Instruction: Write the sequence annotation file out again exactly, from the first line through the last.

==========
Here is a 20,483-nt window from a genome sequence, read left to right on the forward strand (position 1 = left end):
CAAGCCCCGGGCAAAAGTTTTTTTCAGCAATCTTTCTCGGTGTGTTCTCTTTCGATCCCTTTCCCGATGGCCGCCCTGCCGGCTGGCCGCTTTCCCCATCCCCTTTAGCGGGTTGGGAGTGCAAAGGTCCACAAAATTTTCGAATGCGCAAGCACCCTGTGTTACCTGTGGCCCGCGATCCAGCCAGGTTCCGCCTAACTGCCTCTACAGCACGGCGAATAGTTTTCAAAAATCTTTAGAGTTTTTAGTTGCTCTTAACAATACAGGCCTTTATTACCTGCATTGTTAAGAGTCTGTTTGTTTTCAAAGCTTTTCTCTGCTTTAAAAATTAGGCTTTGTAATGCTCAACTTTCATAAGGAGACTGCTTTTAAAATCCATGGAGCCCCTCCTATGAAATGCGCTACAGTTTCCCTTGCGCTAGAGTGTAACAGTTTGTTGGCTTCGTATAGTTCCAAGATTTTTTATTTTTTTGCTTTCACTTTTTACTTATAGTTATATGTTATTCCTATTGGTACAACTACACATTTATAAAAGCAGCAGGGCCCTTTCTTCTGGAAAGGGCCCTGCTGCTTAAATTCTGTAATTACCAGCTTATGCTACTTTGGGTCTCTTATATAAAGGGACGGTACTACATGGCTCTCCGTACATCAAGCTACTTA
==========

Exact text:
Here is a 20,483-nt window from a genome sequence, read left to right on the forward strand (position 1 = left end):
CAAGCCCCGGGCAAAAGTTTTTTTCAGCAATCTTTCTCGGTGTGTTCTCTTTCGATCCCTTTCCCGATGGCCGCCCTGCCGGCTGGCCGCTTTCCCCATCCCCTTTAGCGGGTTGGGAGTGCAAAGGTCCACAAAATTTTCGAATGCGCAAGCACCCTGTGTTACCTGTGGCCCGCGATCCAGCCAGGTTCCGCCTAACTGCCTCTACAGCACGGCGAATAGTTTTCAAAAATCTTTAGAGTTTTTAGTTGCTCTTAACAATACAGGCCTTTATTACCTGCATTGTTAAGAGTCTGTTTGTTTTCAAAGCTTTTCTCTGCTTTAAAAATTAGGCTTTGTAATGCTCAACTTTCATAAGGAGACTGCTTTTAAAATCCATGGAGCCCCTCCTATGAAATGCGCTACAGTTTCCCTTGCGCTAGAGTGTAACAGTTTGTTGGCTTCGTATAGTTCCAAGATTTTTTATTTTTTTGCTTTCACTTTTTACTTATAGTTATATGTTATTCCTATTGGTACAACTACACATTTATAAAAGCAGCAGGGCCCTTTCTTCTGGAAAGGGCCCTGCTGCTTAAATTCTGTAATTACCAGCTTATGCTACTTTGGGTCTCTTATATAAAGGGACGGTACTACATGGCTCTCCGTACATCAAGCTACTTA